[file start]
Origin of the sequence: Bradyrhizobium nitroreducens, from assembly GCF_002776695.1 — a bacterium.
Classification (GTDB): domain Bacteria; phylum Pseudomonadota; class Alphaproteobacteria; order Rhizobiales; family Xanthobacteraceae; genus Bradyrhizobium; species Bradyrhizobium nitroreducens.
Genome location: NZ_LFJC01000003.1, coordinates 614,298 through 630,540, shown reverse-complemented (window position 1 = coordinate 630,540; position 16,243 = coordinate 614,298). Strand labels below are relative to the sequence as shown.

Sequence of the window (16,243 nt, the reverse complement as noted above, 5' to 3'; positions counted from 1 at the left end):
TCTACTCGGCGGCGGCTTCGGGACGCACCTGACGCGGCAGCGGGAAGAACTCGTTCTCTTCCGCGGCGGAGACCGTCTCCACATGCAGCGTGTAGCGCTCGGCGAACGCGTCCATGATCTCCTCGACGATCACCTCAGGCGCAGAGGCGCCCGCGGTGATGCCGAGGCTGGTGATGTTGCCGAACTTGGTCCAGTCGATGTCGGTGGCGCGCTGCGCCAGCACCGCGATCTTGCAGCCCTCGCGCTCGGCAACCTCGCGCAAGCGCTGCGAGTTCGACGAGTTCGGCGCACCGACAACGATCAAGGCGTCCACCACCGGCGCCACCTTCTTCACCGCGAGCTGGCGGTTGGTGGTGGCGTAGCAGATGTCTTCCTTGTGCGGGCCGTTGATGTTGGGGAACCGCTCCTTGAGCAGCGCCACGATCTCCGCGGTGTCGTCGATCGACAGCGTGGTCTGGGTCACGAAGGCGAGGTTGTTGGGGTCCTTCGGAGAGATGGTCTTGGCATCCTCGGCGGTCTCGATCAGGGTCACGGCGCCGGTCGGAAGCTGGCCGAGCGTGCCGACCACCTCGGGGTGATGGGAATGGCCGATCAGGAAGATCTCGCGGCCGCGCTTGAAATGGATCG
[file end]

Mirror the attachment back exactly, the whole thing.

Origin of the sequence: Bradyrhizobium nitroreducens, from assembly GCF_002776695.1 — a bacterium.
Classification (GTDB): domain Bacteria; phylum Pseudomonadota; class Alphaproteobacteria; order Rhizobiales; family Xanthobacteraceae; genus Bradyrhizobium; species Bradyrhizobium nitroreducens.
Genome location: NZ_LFJC01000003.1, coordinates 614,298 through 630,540, shown reverse-complemented (window position 1 = coordinate 630,540; position 16,243 = coordinate 614,298). Strand labels below are relative to the sequence as shown.

Sequence of the window (16,243 nt, the reverse complement as noted above, 5' to 3'; positions counted from 1 at the left end):
TCTACTCGGCGGCGGCTTCGGGACGCACCTGACGCGGCAGCGGGAAGAACTCGTTCTCTTCCGCGGCGGAGACCGTCTCCACATGCAGCGTGTAGCGCTCGGCGAACGCGTCCATGATCTCCTCGACGATCACCTCAGGCGCAGAGGCGCCCGCGGTGATGCCGAGGCTGGTGATGTTGCCGAACTTGGTCCAGTCGATGTCGGTGGCGCGCTGCGCCAGCACCGCGATCTTGCAGCCCTCGCGCTCGGCAACCTCGCGCAAGCGCTGCGAGTTCGACGAGTTCGGCGCACCGACAACGATCAAGGCGTCCACCACCGGCGCCACCTTCTTCACCGCGAGCTGGCGGTTGGTGGTGGCGTAGCAGATGTCTTCCTTGTGCGGGCCGTTGATGTTGGGGAACCGCTCCTTGAGCAGCGCCACGATCTCCGCGGTGTCGTCGATCGACAGCGTGGTCTGGGTCACGAAGGCGAGGTTGTTGGGGTCCTTCGGAGAGATGGTCTTGGCATCCTCGGCGGTCTCGATCAGGGTCACGGCGCCGGTCGGAAGCTGGCCGAGCGTGCCGACCACCTCGGGGTGATGGGAATGGCCGATCAGGAAGATCTCGCGGCCGCGCTTGAAATGGATCG